Unfortunately, these antifascists aren’t interested in debate.  They don’t want to try to beat their opponents with facts or better ideas.  No, they want to beat their opponents.  Literally.

Now, I’ll be honest.  I have absolutely no sympathy for racism or racists, so I really don’t care if they’re getting their ass beaten in and of itself.

The problem, however, is that labels are damn easy to sling around and now we’re dealing with people advocating violence against anyone with a certain label. Continue reading “Political Violence And The Modern Man”

World Gone Mad

I’ve been trying to figure out what I should be writing today, and my mind keeps going to events in Berkeley, CA on Wednesday night.  In case you missed it, protesters rioted over controversial speaker Milo Yiannapolous.

Let me start by saying I’m not really a Milo fan.  He pisses off all the right people, but he does it in some ways that I don’t really approve of.  He’s a provacateur, and I’m not sure that’s the way to really win the hearts and minds of those willing to be swayed.

However, the rioters are complete and total idiots.

Milo craves conflict.  While he may not actually want riots, he does want protests and screaming.  He wants to create a scene that he and his fanboys can point at and laugh.

This is one I’ve gotten more than a few laughs over, because I was familiar with this…individual long before she became famous as “Trigglypuff”.  In addition to a SJW, she’s a fat acceptance activist, which is freaking hysterical as it is.

With someone like Milo and his fans, this is ambrosia.  This is what they live for, and they love it completely.  When a social justice warrior melts down like this, they get a good laugh out of it.

Now, I won’t blame them, because I do too.

The difference is Milo goes out to instigated, trying to get these reactions.  Milo is a troll, for want of a better term.  He says and does things to get a reaction. Continue reading “World Gone Mad”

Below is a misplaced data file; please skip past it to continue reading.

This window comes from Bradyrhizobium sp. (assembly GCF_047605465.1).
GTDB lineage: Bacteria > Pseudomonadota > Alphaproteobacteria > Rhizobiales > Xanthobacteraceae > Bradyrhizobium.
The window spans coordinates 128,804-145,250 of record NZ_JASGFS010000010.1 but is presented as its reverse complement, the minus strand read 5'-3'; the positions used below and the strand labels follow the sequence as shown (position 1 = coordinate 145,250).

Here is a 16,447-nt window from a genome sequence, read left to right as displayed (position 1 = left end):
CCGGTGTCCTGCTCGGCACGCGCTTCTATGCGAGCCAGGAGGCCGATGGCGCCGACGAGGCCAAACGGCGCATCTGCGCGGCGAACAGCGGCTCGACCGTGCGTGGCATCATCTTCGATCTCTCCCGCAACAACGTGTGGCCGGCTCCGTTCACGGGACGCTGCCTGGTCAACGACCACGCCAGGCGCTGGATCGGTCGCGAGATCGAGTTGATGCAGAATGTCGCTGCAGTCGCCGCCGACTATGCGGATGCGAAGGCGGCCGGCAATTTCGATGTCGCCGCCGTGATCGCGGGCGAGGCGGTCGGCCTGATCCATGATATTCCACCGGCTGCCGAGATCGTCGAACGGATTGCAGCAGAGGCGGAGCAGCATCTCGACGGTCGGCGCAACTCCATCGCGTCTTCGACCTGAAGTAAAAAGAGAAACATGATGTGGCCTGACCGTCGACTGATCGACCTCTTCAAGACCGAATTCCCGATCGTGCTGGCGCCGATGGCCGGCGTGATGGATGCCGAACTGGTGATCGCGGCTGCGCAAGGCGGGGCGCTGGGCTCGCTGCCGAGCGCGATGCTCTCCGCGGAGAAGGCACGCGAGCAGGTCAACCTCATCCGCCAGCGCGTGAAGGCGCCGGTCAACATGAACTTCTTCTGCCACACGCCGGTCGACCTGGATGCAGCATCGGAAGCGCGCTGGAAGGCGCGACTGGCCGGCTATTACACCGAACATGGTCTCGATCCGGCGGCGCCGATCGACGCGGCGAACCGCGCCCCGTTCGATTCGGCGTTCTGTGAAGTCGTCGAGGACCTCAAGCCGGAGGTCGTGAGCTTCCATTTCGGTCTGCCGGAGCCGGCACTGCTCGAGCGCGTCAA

Men and Mental Health

Men don’t like to talk about their problems.  While some feminists will see this as a sign of so-called “toxic masculinity,” there are reasons why men are this way, and trying to chalk this up to the mythical Patriarchy is nothing but a waste of time when there are more important aspects of this issue to be discussed.

I’ve maintained that men are stoic, that they don’t sit around and tell everyone their problems and talk about their feelings.

Needless to say, I stand by that.

However, it has never been my contention that men shouldn’t ever talk about any of that. Continue reading “Men and Mental Health”

Loyalty Is A Two-Way Street

Recently, a friend of mine recounted the story of someone who preached loyalty to a given group, only to fail to reciprocate it when it was needed.  This friend needed help.  Not a lot, but an errand that would take about an hour or so, and no money on their part, but nope.  Nothing.  This despite years of “be loyal” lectures.

Photo by UCFFool, From Flickr
Photo by UCFFool, From Flickr

I shouldn’t have to feel obligated to say this, but loyalty needs to be a two-way street.

Instead, what often happens is that an individual–the one preaching the need for loyalty to a family, employer, team, or whatever–is really simply expecting someone to be loyal to them.  They often don’t really plan on returning that loyalty. Continue reading “Loyalty Is A Two-Way Street”